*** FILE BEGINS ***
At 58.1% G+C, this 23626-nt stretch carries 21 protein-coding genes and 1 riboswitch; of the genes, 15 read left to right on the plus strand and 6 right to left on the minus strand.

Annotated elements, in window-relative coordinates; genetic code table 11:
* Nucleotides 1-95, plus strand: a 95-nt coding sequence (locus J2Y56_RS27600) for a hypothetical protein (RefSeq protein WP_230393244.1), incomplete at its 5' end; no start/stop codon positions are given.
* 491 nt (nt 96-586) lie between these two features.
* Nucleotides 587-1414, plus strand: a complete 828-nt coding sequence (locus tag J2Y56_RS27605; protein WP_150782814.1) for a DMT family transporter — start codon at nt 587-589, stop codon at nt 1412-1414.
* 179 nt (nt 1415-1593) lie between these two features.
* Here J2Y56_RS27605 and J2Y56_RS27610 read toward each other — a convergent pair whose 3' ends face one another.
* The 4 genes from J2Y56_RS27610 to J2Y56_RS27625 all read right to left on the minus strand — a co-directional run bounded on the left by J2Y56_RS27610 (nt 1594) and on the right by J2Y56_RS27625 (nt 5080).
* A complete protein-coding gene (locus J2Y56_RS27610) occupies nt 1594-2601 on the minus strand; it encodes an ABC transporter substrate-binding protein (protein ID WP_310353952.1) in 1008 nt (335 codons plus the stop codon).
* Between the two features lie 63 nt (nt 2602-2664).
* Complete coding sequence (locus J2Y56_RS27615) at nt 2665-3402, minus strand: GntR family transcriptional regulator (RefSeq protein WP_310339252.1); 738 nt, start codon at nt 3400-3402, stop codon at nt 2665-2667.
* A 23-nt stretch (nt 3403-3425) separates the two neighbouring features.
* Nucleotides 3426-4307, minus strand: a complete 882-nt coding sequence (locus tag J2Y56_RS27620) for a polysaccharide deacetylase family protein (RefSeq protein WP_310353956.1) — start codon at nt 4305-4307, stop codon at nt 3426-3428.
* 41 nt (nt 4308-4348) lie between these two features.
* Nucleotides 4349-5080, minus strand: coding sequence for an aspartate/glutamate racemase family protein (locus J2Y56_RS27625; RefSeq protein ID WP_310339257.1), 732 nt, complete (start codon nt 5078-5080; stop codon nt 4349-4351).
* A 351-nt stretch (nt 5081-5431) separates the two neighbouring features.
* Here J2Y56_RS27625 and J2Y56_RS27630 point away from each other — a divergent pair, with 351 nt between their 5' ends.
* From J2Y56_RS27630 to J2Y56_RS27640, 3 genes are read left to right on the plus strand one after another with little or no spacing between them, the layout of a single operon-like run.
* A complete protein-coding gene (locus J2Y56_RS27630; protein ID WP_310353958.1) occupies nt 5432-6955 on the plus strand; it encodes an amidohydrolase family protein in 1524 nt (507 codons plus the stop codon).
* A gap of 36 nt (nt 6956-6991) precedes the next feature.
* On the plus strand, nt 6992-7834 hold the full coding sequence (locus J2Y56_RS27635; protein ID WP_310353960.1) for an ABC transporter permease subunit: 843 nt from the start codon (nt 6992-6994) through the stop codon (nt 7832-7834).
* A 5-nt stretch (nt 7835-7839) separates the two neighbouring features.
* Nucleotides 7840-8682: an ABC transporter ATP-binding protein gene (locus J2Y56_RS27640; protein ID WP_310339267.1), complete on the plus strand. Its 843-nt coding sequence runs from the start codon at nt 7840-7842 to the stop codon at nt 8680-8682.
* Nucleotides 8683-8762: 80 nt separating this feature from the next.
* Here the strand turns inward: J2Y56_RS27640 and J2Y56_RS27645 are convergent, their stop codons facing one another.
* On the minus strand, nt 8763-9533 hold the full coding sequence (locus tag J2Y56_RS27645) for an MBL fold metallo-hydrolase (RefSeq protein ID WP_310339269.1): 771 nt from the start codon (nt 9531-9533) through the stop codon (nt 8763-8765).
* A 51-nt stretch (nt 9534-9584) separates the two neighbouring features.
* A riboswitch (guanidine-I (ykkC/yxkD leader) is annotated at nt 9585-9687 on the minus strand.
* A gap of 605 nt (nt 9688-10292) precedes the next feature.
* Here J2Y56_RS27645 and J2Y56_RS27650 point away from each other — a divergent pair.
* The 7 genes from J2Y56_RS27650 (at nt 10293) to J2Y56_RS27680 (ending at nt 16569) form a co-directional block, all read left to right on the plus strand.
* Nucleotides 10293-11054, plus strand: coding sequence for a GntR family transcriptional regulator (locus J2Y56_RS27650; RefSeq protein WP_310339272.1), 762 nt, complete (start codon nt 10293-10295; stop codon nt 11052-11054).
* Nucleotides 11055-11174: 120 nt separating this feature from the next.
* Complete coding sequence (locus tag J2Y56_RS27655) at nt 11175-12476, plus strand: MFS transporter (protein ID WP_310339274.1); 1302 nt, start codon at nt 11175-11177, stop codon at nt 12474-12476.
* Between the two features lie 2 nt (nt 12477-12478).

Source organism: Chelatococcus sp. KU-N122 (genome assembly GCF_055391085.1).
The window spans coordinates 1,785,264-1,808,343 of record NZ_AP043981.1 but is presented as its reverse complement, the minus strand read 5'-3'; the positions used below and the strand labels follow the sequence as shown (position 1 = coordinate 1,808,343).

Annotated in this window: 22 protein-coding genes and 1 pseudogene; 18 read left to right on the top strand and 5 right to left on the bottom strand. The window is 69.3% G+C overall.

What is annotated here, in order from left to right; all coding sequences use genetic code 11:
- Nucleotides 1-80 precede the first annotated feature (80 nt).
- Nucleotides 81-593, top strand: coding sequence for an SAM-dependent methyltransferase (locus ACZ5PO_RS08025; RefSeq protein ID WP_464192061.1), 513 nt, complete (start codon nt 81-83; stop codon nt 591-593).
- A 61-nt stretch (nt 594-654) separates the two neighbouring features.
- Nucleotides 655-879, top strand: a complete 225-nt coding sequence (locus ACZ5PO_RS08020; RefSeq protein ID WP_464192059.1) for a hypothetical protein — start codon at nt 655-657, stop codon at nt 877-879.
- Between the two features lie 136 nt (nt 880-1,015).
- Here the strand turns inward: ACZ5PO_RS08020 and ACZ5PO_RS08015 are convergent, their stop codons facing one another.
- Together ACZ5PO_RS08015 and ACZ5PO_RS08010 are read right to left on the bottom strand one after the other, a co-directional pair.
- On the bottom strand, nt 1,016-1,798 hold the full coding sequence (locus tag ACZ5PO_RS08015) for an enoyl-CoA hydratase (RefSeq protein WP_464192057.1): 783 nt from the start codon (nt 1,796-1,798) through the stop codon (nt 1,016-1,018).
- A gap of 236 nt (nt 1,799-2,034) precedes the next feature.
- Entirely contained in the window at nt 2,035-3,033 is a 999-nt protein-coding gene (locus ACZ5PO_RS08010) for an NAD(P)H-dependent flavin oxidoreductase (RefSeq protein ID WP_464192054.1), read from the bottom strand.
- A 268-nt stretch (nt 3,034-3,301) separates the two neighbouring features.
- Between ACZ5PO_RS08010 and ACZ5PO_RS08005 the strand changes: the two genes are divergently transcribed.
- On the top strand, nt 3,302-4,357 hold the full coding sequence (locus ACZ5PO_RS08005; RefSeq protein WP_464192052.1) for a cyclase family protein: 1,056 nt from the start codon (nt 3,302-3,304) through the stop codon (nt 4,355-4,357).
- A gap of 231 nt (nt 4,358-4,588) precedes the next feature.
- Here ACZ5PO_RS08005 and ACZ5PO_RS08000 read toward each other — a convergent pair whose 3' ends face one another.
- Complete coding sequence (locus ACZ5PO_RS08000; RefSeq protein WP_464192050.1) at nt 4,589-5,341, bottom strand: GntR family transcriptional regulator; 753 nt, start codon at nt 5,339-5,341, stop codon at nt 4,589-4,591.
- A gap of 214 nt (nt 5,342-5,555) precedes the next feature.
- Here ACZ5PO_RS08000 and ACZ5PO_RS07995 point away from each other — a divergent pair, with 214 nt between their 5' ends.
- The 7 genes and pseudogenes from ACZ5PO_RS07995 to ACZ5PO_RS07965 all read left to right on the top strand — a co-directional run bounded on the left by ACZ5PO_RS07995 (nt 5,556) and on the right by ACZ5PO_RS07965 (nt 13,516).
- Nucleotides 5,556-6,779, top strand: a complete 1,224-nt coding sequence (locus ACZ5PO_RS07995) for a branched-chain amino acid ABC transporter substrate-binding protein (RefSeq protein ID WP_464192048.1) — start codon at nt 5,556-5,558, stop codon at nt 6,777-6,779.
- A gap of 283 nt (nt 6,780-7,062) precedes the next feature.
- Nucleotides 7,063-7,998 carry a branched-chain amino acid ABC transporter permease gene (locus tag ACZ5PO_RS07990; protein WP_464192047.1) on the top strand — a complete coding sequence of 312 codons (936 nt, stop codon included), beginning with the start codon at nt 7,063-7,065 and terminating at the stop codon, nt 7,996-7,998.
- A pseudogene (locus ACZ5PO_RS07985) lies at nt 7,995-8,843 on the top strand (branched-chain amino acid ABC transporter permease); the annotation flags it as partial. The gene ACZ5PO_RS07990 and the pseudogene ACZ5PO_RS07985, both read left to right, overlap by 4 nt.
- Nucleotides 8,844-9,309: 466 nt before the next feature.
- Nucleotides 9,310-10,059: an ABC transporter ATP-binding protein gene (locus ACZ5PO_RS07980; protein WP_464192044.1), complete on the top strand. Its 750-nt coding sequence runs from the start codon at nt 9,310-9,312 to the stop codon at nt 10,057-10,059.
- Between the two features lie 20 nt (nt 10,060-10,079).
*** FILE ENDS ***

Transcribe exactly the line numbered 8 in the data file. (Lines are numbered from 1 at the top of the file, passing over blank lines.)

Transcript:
* The 4 genes from J2Y56_RS27610 to J2Y56_RS27625 all read right to left on the minus strand — a co-directional run bounded on the left by J2Y56_RS27610 (nt 1594) and on the right by J2Y56_RS27625 (nt 5080).